111: How to Establish Yourself as the #1 Wedding Photographer in any Market - Catherine Guidry Photography

June 27, 2022

111: How to Establish Yourself as the #1 Wedding Photographer in any Market

As a wedding photographer, you likely know that being the “go-to” for your particular niche in your particular location is a coveted spot on the wedding photographer hierarchy. But just because you’re local to an area doesn’t mean you’re restricted to that area. You can make a name for yourself in other markets.

I’m going to break down how to do that, and share the 3 key takeaways you need to help you get your foothold in a new (or existing) market.

The #1 Thing You Need to Establish Yourself in a Market

Establishing yourself in any market is doable, no matter where you live. Whether you want to establish yourself in a market you already live in or one you don’t, there is ONE thing you can do to create a name for yourself in any market, anywhere. 

Build relationships.

No matter your niche or location, you need to create relationships with already established key players in your desired market. And that means that you have to physically be there, whether you drive 20 minutes or fly 2 hours. 

People are going to recommend the services of photographers who are there often – so you need to stay top of mind and be in the market frequently. But once you’re there, who are the people you want to connect with? There are 3 key players.

Connect With Venues

Most venues are open for tours and have the staff to accommodate you. That means it’s always a great idea to go tour popular venues to connect with the staff and people who run them. Put your best face forward, bring your camera, and show them why you’re the photographer they need to recommend the next time a couple asks. 

While you’re there, take some photos of the venues. This will give you the opportunity to take the photos home, edit them, and have a beautiful product to post on social media or blog about. When you do this, you’re not only creating a great relationship with the vending coordinator, staying top of mind, and reminding them of your skill & talent.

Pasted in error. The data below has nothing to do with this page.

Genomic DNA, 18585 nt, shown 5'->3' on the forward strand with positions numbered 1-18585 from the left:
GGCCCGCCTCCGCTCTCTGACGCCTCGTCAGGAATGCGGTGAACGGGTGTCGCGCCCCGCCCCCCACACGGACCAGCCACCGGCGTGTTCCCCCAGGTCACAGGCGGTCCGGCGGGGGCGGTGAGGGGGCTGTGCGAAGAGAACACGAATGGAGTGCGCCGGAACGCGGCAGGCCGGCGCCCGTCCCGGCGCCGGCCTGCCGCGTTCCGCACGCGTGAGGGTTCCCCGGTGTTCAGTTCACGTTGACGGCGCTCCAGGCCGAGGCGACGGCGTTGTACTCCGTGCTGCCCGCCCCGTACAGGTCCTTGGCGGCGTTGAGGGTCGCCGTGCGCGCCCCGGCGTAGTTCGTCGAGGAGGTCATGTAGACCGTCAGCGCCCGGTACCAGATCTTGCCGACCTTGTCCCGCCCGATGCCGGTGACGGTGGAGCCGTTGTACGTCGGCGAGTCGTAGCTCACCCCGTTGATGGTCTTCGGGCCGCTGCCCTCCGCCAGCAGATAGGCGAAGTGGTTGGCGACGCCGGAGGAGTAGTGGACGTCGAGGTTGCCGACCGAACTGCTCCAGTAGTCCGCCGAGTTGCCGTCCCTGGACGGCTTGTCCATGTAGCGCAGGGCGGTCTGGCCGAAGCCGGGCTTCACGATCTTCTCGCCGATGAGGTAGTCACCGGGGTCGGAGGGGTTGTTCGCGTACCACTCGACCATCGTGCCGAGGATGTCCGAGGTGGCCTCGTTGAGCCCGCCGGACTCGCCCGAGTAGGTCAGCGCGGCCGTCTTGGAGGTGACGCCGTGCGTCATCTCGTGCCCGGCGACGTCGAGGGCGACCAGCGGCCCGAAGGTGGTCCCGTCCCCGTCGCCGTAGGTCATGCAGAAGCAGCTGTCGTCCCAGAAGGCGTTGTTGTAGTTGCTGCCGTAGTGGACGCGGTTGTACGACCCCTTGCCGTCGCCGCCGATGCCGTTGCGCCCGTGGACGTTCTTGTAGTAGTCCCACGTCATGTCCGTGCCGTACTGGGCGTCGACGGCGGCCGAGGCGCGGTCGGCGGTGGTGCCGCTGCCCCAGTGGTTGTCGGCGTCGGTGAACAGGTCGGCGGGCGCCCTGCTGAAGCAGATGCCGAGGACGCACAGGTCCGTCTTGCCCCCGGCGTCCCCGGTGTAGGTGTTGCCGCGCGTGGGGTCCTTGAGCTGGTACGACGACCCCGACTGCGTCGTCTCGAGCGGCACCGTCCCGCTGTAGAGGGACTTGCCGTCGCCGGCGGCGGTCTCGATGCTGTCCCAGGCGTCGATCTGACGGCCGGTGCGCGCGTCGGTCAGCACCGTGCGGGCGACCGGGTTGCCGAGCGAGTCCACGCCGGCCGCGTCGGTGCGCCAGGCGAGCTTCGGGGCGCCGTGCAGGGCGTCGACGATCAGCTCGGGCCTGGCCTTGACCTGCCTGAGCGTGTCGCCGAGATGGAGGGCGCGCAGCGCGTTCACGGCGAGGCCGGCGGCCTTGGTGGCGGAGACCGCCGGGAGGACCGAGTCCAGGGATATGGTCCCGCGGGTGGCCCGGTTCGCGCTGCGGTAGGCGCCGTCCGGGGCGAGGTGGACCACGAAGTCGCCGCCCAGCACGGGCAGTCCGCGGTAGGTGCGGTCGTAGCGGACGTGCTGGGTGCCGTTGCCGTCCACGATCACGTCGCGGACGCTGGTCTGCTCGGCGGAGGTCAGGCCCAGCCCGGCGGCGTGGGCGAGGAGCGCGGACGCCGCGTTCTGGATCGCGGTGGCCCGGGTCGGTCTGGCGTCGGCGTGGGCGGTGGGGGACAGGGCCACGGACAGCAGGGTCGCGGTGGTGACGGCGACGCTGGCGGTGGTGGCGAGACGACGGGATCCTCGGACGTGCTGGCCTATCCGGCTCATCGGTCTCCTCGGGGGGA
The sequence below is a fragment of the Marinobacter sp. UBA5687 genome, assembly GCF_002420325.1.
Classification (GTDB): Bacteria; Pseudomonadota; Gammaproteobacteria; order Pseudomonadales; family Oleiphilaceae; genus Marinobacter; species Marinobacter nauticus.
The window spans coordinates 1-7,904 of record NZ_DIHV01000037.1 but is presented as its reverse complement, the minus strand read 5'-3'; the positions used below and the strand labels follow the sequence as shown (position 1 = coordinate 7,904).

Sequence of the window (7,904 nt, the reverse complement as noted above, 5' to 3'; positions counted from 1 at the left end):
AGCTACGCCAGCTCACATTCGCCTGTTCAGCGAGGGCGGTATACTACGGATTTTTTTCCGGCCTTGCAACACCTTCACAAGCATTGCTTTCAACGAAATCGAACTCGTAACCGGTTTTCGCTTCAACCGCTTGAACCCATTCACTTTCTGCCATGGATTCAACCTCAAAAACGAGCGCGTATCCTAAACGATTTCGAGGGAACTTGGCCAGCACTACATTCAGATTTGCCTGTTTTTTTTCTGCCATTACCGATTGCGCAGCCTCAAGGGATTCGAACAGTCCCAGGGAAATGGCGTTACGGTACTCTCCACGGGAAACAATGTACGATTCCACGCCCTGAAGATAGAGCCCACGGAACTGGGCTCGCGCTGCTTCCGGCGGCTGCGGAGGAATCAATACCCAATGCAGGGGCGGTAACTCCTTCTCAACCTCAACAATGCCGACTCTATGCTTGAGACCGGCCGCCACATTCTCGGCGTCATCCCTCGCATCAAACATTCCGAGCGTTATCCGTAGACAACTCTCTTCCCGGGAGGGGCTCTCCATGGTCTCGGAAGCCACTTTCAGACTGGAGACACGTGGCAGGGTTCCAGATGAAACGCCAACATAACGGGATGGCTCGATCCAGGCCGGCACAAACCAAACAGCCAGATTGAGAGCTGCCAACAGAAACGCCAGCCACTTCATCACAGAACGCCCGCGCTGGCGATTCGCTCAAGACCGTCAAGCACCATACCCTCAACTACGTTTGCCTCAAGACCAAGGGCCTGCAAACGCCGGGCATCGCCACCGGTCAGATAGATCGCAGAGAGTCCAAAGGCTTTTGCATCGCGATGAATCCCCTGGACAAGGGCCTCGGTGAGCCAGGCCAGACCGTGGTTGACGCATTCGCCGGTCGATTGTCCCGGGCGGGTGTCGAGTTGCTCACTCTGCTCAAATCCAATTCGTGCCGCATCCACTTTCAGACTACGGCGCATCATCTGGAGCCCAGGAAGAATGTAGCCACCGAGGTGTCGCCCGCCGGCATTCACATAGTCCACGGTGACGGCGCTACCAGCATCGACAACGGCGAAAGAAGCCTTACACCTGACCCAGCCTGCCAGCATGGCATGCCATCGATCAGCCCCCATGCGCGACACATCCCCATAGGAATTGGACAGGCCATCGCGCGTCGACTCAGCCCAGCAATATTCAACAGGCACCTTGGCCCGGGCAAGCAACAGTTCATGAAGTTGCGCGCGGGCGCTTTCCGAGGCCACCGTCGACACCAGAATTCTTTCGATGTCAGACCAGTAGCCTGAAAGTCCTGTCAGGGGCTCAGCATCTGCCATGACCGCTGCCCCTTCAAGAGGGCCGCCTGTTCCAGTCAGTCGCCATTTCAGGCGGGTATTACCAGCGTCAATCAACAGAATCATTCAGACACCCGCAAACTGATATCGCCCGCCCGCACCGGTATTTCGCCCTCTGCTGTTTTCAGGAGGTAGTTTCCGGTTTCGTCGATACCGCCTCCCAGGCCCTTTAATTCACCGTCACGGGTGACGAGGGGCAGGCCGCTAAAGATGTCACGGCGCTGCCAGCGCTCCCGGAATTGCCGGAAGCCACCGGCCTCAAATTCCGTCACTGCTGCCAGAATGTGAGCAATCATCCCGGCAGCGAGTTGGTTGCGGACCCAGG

BONUS: You’re also giving yourself content to post on social media and your blog, using the correct hashtags and keywords. Then, when people are searching for the venue on social media or Google, they’ll have the opportunity to stumble upon your work before they’ve even looked into other photographers or spoken with venues.

Connect With Planners

Where do clients start when they get engaged? With wedding planners! Now, I know that most planners are extremely busy and might not be able to meet with you for a coffee or lunch chat. But I would still always give it a shot. 

Don’t just reach out to one, though. Reach out to as many planners (and venues) as you feel aligned with. Even if you’re coming from out of town, it’s best to channel your best “social butterfly” and establish a relationship with as many of these people as possible. Remember, you have to nurture these relationships in order to consistently stay top of mind for these busy planners. 

Just like with wedding venues, planners are great photo opportunities, too! Offer to take their business headshots, do family portraits, or photograph other things that might be of interest to them in the location you’re wanting to grow into. 

Show them firsthand what it’s like to work with you and establish your talent so that they will automatically want to recommend you to their clients.

Connect With Other Photographers

It sounds counterintuitive to connect with other photographers in a specific market, doesn’t it?